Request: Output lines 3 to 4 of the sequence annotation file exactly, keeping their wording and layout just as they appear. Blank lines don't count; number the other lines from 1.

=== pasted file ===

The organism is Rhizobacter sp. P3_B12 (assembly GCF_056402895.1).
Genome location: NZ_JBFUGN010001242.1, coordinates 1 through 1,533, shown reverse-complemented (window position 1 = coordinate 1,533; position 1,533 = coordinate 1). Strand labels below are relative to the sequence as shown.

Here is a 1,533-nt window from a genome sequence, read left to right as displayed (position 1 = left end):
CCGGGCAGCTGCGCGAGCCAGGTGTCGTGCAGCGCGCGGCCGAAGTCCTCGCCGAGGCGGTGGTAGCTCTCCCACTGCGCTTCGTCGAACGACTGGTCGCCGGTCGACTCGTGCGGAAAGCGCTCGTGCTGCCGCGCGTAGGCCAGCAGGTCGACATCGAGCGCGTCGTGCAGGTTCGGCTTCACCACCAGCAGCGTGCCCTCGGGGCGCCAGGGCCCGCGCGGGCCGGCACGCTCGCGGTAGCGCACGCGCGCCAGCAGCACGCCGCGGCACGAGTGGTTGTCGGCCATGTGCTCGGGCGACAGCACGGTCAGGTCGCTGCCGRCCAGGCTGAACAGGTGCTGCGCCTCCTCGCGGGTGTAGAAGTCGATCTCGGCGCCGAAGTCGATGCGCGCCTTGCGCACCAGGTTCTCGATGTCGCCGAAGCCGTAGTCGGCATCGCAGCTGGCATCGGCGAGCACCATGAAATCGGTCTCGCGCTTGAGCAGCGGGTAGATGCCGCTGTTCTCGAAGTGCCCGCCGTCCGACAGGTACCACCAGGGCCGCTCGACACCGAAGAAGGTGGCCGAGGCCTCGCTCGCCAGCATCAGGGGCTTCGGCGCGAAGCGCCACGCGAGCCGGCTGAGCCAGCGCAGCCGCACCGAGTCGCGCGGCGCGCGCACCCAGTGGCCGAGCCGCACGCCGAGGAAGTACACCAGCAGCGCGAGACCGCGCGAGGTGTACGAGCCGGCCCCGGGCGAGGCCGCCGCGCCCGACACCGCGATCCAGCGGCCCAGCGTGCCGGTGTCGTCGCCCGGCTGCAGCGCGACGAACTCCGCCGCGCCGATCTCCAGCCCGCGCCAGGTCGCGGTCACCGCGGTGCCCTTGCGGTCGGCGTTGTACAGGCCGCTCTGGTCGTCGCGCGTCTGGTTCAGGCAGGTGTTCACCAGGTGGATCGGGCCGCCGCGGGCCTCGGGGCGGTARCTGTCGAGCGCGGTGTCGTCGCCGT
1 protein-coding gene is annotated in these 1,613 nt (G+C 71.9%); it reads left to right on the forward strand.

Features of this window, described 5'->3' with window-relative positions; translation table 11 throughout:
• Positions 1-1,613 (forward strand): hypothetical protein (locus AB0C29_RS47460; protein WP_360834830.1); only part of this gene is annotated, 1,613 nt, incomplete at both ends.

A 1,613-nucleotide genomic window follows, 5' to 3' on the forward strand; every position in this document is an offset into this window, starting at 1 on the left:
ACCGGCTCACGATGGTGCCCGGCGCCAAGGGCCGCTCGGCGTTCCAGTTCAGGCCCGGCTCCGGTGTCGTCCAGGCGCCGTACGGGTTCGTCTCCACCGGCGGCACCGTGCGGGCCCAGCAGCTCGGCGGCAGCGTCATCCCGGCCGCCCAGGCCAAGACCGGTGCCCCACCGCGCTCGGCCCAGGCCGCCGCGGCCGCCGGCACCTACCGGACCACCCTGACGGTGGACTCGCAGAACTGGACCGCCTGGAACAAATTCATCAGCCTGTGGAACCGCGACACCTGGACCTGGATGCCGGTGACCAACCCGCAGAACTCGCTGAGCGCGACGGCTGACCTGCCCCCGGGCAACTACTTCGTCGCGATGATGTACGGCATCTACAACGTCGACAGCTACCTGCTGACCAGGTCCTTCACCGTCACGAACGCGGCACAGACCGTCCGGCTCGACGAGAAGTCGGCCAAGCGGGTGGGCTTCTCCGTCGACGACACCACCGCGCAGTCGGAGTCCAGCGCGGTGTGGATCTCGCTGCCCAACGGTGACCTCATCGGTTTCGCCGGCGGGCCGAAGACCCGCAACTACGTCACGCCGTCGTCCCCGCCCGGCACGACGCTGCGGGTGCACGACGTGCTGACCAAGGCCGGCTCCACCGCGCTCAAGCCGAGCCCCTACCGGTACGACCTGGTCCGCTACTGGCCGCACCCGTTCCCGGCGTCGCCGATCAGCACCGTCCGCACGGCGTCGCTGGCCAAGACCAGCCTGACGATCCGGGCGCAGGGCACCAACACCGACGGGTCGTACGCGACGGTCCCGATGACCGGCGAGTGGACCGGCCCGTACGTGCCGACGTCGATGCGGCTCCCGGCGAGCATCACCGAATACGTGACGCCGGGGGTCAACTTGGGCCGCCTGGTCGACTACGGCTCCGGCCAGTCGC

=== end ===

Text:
Here is a 1,533-nt window from a genome sequence, read left to right as displayed (position 1 = left end):
CCGGGCAGCTGCGCGAGCCAGGTGTCGTGCAGCGCGCGGCCGAAGTCCTCGCCGAGGCGGTGGTAGCTCTCCCACTGCGCTTCGTCGAACGACTGGTCGCCGGTCGACTCGTGCGGAAAGCGCTCGTGCTGCCGCGCGTAGGCCAGCAGGTCGACATCGAGCGCGTCGTGCAGGTTCGGCTTCACCACCAGCAGCGTGCCCTCGGGGCGCCAGGGCCCGCGCGGGCCGGCACGCTCGCGGTAGCGCACGCGCGCCAGCAGCACGCCGCGGCACGAGTGGTTGTCGGCCATGTGCTCGGGCGACAGCACGGTCAGGTCGCTGCCGRCCAGGCTGAACAGGTGCTGCGCCTCCTCGCGGGTGTAGAAGTCGATCTCGGCGCCGAAGTCGATGCGCGCCTTGCGCACCAGGTTCTCGATGTCGCCGAAGCCGTAGTCGGCATCGCAGCTGGCATCGGCGAGCACCATGAAATCGGTCTCGCGCTTGAGCAGCGGGTAGATGCCGCTGTTCTCGAAGTGCCCGCCGTCCGACAGGTACCACCAGGGCCGCTCGACACCGAAGAAGGTGGCCGAGGCCTCGCTCGCCAGCATCAGGGGCTTCGGCGCGAAGCGCCACGCGAGCCGGCTGAGCCAGCGCAGCCGCACCGAGTCGCGCGGCGCGCGCACCCAGTGGCCGAGCCGCACGCCGAGGAAGTACACCAGCAGCGCGAGACCGCGCGAGGTGTACGAGCCGGCCCCGGGCGAGGCCGCCGCGCCCGACACCGCGATCCAGCGGCCCAGCGTGCCGGTGTCGTCGCCCGGCTGCAGCGCGACGAACTCCGCCGCGCCGATCTCCAGCCCGCGCCAGGTCGCGGTCACCGCGGTGCCCTTGCGGTCGGCGTTGTACAGGCCGCTCTGGTCGTCGCGCGTCTGGTTCAGGCAGGTGTTCACCAGGTGGATCGGGCCGCCGCGGGCCTCGGGGCGGTARCTGTCGAGCGCGGTGTCGTCGCCGT